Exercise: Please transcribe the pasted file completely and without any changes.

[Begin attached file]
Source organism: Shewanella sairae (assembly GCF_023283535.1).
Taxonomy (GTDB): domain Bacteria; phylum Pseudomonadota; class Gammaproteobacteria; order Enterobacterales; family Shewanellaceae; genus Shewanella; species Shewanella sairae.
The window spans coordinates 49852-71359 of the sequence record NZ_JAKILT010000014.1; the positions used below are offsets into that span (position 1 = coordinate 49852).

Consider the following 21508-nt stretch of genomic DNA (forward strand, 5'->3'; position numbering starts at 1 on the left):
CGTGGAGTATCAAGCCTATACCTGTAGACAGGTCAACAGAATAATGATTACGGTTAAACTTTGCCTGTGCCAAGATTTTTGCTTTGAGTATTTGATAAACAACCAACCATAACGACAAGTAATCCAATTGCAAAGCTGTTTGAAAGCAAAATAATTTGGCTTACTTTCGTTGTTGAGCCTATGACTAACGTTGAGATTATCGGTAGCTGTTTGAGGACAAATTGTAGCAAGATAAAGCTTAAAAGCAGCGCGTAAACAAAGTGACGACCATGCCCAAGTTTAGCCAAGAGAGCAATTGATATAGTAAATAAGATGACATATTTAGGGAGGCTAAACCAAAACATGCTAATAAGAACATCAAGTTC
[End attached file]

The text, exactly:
Source organism: Shewanella sairae (assembly GCF_023283535.1).
Taxonomy (GTDB): domain Bacteria; phylum Pseudomonadota; class Gammaproteobacteria; order Enterobacterales; family Shewanellaceae; genus Shewanella; species Shewanella sairae.
The window spans coordinates 49852-71359 of the sequence record NZ_JAKILT010000014.1; the positions used below are offsets into that span (position 1 = coordinate 49852).

Consider the following 21508-nt stretch of genomic DNA (forward strand, 5'->3'; position numbering starts at 1 on the left):
CGTGGAGTATCAAGCCTATACCTGTAGACAGGTCAACAGAATAATGATTACGGTTAAACTTTGCCTGTGCCAAGATTTTTGCTTTGAGTATTTGATAAACAACCAACCATAACGACAAGTAATCCAATTGCAAAGCTGTTTGAAAGCAAAATAATTTGGCTTACTTTCGTTGTTGAGCCTATGACTAACGTTGAGATTATCGGTAGCTGTTTGAGGACAAATTGTAGCAAGATAAAGCTTAAAAGCAGCGCGTAAACAAAGTGACGACCATGCCCAAGTTTAGCCAAGAGAGCAATTGATATAGTAAATAAGATGACATATTTAGGGAGGCTAAACCAAAACATGCTAATAAGAACATCAAGTTC